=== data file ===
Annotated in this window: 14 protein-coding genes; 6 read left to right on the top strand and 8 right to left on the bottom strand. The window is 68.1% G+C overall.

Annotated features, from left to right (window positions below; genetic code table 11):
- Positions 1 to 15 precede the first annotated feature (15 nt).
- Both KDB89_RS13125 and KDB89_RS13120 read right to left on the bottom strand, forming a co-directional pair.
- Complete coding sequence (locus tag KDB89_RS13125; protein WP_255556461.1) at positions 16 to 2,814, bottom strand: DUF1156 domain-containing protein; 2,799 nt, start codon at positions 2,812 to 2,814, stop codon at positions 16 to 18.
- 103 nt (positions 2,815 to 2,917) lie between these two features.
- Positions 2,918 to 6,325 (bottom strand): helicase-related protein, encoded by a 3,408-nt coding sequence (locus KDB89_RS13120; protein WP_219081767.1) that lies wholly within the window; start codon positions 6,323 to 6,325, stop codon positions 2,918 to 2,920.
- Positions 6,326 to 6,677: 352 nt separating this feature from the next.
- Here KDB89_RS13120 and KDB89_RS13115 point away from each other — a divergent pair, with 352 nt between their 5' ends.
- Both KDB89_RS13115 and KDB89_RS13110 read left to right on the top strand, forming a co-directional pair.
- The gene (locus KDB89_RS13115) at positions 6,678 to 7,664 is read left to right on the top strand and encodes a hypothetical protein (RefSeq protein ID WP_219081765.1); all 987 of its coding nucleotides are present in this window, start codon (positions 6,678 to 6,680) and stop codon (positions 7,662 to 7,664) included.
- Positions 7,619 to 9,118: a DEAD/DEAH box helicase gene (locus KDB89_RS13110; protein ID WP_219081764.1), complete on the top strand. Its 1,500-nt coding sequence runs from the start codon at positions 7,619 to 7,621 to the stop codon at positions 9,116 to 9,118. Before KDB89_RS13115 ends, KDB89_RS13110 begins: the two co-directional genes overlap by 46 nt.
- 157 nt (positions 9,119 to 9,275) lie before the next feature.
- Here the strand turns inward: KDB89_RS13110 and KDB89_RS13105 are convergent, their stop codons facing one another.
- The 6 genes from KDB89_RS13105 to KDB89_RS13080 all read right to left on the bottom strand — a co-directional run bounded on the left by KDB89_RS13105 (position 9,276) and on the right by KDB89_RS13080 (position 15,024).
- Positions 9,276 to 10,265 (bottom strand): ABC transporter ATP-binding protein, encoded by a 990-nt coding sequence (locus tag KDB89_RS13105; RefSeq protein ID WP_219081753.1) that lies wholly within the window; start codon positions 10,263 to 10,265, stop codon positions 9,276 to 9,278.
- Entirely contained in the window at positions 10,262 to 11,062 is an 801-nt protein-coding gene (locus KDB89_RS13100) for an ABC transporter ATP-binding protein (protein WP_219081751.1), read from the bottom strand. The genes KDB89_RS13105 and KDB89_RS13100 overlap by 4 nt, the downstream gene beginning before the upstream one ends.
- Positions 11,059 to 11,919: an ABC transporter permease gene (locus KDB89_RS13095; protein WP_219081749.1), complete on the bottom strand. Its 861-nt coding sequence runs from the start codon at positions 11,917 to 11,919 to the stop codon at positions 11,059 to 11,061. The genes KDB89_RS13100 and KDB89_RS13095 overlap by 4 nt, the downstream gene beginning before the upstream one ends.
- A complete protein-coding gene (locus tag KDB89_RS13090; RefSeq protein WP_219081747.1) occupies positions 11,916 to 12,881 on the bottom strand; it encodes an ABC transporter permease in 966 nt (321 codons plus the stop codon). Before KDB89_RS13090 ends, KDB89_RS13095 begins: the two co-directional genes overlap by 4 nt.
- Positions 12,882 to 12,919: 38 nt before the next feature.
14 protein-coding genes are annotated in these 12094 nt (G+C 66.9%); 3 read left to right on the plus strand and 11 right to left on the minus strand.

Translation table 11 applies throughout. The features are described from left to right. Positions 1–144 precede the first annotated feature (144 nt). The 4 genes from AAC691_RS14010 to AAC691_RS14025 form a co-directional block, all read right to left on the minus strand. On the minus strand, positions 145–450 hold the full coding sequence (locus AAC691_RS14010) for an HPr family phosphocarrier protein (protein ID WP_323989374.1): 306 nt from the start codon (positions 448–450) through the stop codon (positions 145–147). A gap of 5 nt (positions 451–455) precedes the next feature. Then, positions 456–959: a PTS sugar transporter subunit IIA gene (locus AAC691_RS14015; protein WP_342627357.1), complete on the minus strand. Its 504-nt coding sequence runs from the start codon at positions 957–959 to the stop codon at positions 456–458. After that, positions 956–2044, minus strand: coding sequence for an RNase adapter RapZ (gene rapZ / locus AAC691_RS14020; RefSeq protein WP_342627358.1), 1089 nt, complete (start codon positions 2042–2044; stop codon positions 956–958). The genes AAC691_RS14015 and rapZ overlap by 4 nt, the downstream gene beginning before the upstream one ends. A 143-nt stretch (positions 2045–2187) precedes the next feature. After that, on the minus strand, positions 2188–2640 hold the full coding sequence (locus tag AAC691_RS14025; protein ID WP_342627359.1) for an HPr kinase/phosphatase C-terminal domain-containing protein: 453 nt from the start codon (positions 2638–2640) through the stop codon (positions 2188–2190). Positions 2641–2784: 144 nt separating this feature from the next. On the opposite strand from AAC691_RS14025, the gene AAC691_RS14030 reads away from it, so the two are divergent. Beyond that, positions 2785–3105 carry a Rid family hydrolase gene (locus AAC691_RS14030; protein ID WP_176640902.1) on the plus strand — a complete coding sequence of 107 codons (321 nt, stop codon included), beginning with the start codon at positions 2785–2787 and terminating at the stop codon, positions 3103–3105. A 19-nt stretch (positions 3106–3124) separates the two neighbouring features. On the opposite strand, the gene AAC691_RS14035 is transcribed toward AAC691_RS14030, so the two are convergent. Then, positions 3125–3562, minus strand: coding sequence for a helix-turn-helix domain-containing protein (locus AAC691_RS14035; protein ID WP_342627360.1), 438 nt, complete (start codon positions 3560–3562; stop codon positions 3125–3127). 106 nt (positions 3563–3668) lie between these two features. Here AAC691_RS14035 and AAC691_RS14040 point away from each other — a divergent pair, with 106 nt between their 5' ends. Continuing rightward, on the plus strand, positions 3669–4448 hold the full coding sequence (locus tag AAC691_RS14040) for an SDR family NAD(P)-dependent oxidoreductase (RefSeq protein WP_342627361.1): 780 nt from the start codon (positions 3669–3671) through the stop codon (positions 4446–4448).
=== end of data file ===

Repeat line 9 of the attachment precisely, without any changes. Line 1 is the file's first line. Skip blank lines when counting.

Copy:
- Here KDB89_RS13120 and KDB89_RS13115 point away from each other — a divergent pair, with 352 nt between their 5' ends.